In recent years, Beijing has been accused by a long list of human rights groups, journalists, academics and governments of accelerating its crackdown on its Uyghur population, by corralling more than a million Chinese Muslims into prisons and labour camps, separating children from their families and even forcibly sterilizing Uyghur women.
Chinese officials describe the facilities as “vocational schools” and part of a highly successful de-radicalization program for religious extremists.
“I think that the Uyghur population is, for me, one of the worst mass atrocities of our time,” said Irwin Cotler, a former Canadian justice minister and attorney general who now leads the Raoul Wallenberg Center for Human Rights in Montreal.
Cotler was one of 50 global experts in international law and Chinese affairs who published a report in March, which contained first-hand accounts and testimony from dozens of Uyghur survivors — people who made it out of China’s alleged labour camps.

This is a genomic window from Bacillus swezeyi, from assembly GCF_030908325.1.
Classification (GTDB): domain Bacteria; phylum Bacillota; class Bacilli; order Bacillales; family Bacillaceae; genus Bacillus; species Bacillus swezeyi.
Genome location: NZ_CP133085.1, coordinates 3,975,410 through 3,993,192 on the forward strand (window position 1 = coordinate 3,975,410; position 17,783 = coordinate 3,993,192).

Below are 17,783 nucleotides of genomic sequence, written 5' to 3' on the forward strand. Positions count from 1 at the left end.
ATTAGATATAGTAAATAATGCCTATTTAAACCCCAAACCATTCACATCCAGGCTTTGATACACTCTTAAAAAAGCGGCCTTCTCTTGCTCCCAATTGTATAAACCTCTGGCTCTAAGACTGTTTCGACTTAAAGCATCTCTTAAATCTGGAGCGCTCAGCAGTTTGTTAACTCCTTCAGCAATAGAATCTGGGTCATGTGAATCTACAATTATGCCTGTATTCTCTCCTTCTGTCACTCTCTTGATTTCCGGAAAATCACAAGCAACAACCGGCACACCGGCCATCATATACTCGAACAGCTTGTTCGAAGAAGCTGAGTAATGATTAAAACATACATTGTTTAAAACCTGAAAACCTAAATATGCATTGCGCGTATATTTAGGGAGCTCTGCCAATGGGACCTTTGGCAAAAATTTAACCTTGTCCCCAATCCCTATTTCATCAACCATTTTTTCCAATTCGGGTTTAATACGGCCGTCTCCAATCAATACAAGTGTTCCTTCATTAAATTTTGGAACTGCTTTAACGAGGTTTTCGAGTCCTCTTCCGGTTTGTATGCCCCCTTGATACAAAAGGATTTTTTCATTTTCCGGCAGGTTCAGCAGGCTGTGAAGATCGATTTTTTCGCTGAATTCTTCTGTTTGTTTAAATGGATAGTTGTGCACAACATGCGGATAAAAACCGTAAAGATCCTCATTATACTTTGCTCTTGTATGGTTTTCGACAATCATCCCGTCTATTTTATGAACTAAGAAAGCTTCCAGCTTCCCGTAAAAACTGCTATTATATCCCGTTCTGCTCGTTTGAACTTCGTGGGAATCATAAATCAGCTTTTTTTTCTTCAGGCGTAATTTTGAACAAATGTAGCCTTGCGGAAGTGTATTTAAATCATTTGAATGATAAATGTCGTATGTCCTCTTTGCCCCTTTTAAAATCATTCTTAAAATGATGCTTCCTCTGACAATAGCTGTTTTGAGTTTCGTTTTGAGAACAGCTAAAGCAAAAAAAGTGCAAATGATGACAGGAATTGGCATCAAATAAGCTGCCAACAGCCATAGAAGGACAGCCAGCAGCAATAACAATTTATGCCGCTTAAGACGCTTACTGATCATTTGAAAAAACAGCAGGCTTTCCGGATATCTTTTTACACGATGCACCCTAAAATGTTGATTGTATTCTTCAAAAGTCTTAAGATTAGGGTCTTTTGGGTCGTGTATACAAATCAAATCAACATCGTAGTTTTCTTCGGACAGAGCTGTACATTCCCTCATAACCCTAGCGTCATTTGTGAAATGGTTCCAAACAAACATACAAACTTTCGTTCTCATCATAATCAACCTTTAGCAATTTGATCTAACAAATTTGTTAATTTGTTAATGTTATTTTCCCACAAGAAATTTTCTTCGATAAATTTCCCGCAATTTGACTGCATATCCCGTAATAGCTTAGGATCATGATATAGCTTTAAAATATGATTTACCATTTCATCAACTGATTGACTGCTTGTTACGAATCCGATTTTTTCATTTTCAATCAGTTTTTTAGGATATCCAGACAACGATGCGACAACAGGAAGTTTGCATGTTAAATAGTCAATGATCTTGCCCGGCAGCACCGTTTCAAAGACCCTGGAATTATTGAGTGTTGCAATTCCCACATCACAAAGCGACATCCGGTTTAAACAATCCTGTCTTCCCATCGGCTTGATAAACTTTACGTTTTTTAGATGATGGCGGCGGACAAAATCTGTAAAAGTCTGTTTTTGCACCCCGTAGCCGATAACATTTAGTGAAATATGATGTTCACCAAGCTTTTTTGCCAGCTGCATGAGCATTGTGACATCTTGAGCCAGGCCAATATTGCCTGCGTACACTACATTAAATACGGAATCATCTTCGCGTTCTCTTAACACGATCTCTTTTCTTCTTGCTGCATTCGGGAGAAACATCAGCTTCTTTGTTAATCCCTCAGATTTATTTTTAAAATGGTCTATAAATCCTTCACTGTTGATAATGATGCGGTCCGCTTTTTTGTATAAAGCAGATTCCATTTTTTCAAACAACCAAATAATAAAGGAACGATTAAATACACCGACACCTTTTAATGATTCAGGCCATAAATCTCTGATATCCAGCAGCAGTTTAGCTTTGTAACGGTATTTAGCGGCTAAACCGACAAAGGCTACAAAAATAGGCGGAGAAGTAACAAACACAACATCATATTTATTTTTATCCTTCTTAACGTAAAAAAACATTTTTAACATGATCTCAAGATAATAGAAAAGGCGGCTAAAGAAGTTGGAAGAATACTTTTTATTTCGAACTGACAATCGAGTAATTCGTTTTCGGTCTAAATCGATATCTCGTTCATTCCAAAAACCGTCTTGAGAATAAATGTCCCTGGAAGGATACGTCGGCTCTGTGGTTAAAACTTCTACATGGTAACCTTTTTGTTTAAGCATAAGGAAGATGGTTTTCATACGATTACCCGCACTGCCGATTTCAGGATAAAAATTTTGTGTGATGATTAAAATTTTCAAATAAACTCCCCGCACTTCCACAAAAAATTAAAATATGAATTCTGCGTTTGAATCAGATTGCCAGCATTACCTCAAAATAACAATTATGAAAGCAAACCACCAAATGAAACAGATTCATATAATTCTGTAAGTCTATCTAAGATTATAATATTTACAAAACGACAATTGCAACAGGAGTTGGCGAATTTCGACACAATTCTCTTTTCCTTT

“Survivors have testified to forced enslavement, torture, rape, disappearance and murder,” Cotler said. The report argues the Chinese government’s alleged actions in Xinjiang have violated every single provision in the United Nations’ Convention on Genocide.
“One cannot ignore that the Uyghurs at this point are the most targeted minority since the Jews were targeted in the Holocaust in terms of what I would call mass atrocities that, taken together, are acts constituted of genocide.”0:34China criticizes U.K. parliament for motion to declare genocide in XinjiangChina criticizes U.K. parliament for motion to declare genocide in Xinjiang – Apr 24, 2021